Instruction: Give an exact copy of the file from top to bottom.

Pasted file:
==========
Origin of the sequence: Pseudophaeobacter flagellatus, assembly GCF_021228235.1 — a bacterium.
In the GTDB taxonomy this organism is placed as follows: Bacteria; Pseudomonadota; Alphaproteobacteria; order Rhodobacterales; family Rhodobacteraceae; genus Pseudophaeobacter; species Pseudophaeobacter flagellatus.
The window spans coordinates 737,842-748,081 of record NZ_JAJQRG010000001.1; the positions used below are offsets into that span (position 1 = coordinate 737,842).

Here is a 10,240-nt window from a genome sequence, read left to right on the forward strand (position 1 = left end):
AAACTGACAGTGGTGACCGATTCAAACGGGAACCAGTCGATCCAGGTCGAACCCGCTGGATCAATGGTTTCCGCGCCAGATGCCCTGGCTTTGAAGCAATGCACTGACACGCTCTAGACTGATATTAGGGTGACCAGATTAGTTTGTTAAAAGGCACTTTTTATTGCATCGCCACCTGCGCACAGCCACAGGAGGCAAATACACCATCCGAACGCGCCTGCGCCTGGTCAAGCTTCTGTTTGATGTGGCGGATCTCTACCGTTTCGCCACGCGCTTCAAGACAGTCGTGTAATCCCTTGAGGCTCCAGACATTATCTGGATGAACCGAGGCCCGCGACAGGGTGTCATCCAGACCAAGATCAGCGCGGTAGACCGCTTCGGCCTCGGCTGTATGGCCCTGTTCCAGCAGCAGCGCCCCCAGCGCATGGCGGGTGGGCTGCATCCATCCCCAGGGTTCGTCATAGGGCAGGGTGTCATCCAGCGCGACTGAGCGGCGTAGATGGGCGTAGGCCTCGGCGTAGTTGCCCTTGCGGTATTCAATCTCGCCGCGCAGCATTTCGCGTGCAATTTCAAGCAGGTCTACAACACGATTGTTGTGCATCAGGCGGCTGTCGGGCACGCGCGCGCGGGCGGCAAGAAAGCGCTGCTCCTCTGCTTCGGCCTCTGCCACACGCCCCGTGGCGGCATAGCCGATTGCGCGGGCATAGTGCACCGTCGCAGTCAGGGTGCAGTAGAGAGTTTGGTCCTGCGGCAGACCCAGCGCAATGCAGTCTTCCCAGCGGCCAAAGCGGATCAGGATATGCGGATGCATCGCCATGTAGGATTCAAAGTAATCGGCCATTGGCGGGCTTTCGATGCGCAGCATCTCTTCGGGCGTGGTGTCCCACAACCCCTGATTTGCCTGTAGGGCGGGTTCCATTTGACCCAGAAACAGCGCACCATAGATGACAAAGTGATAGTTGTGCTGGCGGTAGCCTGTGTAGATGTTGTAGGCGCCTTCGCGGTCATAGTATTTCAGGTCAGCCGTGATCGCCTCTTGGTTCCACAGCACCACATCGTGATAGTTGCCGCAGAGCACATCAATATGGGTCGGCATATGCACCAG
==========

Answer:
Origin of the sequence: Pseudophaeobacter flagellatus, assembly GCF_021228235.1 — a bacterium.
In the GTDB taxonomy this organism is placed as follows: Bacteria; Pseudomonadota; Alphaproteobacteria; order Rhodobacterales; family Rhodobacteraceae; genus Pseudophaeobacter; species Pseudophaeobacter flagellatus.
The window spans coordinates 737,842-748,081 of record NZ_JAJQRG010000001.1; the positions used below are offsets into that span (position 1 = coordinate 737,842).

Here is a 10,240-nt window from a genome sequence, read left to right on the forward strand (position 1 = left end):
AAACTGACAGTGGTGACCGATTCAAACGGGAACCAGTCGATCCAGGTCGAACCCGCTGGATCAATGGTTTCCGCGCCAGATGCCCTGGCTTTGAAGCAATGCACTGACACGCTCTAGACTGATATTAGGGTGACCAGATTAGTTTGTTAAAAGGCACTTTTTATTGCATCGCCACCTGCGCACAGCCACAGGAGGCAAATACACCATCCGAACGCGCCTGCGCCTGGTCAAGCTTCTGTTTGATGTGGCGGATCTCTACCGTTTCGCCACGCGCTTCAAGACAGTCGTGTAATCCCTTGAGGCTCCAGACATTATCTGGATGAACCGAGGCCCGCGACAGGGTGTCATCCAGACCAAGATCAGCGCGGTAGACCGCTTCGGCCTCGGCTGTATGGCCCTGTTCCAGCAGCAGCGCCCCCAGCGCATGGCGGGTGGGCTGCATCCATCCCCAGGGTTCGTCATAGGGCAGGGTGTCATCCAGCGCGACTGAGCGGCGTAGATGGGCGTAGGCCTCGGCGTAGTTGCCCTTGCGGTATTCAATCTCGCCGCGCAGCATTTCGCGTGCAATTTCAAGCAGGTCTACAACACGATTGTTGTGCATCAGGCGGCTGTCGGGCACGCGCGCGCGGGCGGCAAGAAAGCGCTGCTCCTCTGCTTCGGCCTCTGCCACACGCCCCGTGGCGGCATAGCCGATTGCGCGGGCATAGTGCACCGTCGCAGTCAGGGTGCAGTAGAGAGTTTGGTCCTGCGGCAGACCCAGCGCAATGCAGTCTTCCCAGCGGCCAAAGCGGATCAGGATATGCGGATGCATCGCCATGTAGGATTCAAAGTAATCGGCCATTGGCGGGCTTTCGATGCGCAGCATCTCTTCGGGCGTGGTGTCCCACAACCCCTGATTTGCCTGTAGGGCGGGTTCCATTTGACCCAGAAACAGCGCACCATAGATGACAAAGTGATAGTTGTGCTGGCGGTAGCCTGTGTAGATGTTGTAGGCGCCTTCGCGGTCATAGTATTTCAGGTCAGCCGTGATCGCCTCTTGGTTCCACAGCACCACATCGTGATAGTTGCCGCAGAGCACATCAATATGGGTCGGCATATGCACCAG